Monitoramento de estratégias de nucleação para restauração ecológica no bioma mata atlântica, sul do Brasil
Silva, Marcela Peuckert Kamphorst Leal da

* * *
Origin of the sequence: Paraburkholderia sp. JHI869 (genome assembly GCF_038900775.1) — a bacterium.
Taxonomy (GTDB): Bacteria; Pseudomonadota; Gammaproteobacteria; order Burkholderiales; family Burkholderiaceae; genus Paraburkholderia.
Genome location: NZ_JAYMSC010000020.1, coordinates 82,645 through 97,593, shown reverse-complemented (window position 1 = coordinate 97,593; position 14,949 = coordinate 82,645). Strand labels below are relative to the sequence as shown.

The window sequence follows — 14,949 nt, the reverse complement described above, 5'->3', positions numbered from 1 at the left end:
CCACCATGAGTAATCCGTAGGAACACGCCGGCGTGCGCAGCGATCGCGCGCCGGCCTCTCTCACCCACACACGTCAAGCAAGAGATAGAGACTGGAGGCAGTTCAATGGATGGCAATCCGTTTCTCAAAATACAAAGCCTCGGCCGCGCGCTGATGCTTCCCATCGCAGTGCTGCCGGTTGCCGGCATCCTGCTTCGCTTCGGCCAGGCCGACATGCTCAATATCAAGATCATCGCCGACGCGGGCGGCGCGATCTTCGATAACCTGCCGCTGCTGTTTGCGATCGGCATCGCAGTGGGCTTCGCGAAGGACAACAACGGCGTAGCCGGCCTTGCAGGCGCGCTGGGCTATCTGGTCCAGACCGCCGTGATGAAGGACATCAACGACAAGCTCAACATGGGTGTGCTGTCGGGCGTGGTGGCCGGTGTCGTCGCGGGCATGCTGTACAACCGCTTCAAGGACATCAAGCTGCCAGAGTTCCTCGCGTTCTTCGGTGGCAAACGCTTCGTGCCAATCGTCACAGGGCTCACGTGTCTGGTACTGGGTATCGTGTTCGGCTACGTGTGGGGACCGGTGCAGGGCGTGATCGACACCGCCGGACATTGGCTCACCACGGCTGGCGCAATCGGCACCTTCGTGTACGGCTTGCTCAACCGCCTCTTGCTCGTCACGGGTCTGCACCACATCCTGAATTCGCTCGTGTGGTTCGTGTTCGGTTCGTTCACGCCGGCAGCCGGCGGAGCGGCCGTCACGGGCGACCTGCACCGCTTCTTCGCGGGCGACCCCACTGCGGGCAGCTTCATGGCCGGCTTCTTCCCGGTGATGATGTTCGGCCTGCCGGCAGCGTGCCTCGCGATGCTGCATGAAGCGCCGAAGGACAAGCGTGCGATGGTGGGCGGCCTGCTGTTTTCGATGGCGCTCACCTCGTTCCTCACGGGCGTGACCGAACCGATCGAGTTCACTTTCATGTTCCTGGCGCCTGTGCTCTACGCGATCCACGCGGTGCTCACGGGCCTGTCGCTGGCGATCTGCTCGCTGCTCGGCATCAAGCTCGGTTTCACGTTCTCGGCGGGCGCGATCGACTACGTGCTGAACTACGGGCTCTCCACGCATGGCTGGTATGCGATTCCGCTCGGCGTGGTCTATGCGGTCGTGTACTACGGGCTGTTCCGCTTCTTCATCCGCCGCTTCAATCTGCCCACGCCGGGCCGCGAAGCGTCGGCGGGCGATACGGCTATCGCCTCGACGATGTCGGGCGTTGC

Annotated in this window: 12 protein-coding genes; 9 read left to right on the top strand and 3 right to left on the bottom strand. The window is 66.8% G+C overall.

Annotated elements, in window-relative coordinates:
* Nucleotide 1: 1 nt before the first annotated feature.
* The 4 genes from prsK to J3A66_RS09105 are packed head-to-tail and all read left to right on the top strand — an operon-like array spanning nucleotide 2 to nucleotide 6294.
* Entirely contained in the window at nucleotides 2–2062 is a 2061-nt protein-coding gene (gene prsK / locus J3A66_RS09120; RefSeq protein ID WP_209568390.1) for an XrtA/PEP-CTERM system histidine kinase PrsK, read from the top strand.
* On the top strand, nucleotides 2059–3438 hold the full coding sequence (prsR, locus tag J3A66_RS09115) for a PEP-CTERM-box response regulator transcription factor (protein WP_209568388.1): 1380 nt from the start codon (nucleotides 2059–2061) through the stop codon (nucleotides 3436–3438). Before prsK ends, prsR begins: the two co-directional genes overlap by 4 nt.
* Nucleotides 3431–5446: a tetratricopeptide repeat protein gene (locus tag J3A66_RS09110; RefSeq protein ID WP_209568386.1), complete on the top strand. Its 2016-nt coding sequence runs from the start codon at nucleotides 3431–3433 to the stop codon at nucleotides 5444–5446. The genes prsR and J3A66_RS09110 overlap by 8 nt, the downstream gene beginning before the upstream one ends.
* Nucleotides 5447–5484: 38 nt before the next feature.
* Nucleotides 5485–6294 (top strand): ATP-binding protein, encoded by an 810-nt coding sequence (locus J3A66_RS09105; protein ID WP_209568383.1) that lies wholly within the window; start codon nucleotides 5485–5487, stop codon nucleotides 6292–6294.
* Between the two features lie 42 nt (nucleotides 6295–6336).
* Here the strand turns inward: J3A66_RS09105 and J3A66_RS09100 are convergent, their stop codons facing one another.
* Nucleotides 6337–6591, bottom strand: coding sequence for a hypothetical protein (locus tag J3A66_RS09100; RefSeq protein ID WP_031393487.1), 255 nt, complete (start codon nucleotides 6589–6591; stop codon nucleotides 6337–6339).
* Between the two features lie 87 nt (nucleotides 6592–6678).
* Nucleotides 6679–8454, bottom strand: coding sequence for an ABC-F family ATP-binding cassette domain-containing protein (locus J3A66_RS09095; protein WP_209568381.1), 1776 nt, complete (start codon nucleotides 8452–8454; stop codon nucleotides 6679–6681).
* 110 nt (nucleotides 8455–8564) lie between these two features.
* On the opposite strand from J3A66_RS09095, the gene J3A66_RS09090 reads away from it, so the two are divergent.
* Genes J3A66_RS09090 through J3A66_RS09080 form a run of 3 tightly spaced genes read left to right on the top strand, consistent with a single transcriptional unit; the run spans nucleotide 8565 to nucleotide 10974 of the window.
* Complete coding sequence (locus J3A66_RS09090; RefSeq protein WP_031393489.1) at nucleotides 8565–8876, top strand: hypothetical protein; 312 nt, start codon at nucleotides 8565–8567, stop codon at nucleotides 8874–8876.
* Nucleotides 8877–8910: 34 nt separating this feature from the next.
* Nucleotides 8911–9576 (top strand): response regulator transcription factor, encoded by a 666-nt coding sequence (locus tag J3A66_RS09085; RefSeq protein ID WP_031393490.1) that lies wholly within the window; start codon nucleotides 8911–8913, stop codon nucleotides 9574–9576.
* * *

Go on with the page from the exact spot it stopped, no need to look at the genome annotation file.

The Atlantic Forest biome is considered one of the most important regions for biodiversity conservation in the world due to the combination of high species richness and a high number of endemic species. Ecological restoration strategies based on the principles of nucleation assist in the return of functions and ecological processes of disturbed areas, in order to facilitate and accelerate the process of ecological succession, respecting their natural diversity. The present work aims to analyze the efficiency of different nucleating strategies for the ecological restoration of forest ecosystems in the Atlantic Forest biome of Rio Grande do Sul, Brazil. The study was developed in riparian forests around springs, with predominance of eucalyptus productive matrix, in Itaara, RS. For this, were planted 300 seedlings of ten species arranged in 60 nuclei. Ten artificial perches were also installed with seed collectors and 10 witness collectors, in addition to the monitoring of the avifauna. Total height, DAS, survival rates and reproductive phenology (flowering and fruiting) were evaluated. Survival rates showed significant differences. Allophylus edulis, Campomanesia xanthocarpa, Eugenia involucrata, Luehea divaricata, Parapiptadenia rigida, Prunus myrtifolia, Psidium cattleianum and Schinus terebinthifolius showed 100% survival. Cupania vernalis was the only one to present a critical rate of 45%. Increases in height and in DAS also showed significant differences, with most of the pioneer species presenting the highest averages for both variables. Schinus terebinthifolius and Psidium cattleianum showed flowering and fruiting 12 months after planting. Pioneer species were the most efficient in survival and growth than species of more advanced successional stage. Schinus terebinthifolius was the best performing species for the evaluated variables. A total of 4,089 seeds belonging to 12 species were sampled on collectors. Of this total, 2,110 (51.60%) seeds were sampled in the collectors under artificial perches and 1,979 (48.40%) sampled in the control collectors. There was no significant difference between the treatments by the Kruskal-Wallis test at a 5% probability level for the seeds number. Tyrannus melancholicus was the only species to use the perches. The use of artificial perches was not efficient for the supply of plant propagules nor for the attraction of birds. It was concluded that the arrangement in nuclei allowed the satisfactory development of most species, and that the productive matrix of eucalyptus surrounding the area negatively influenced the processes of seed dispersal.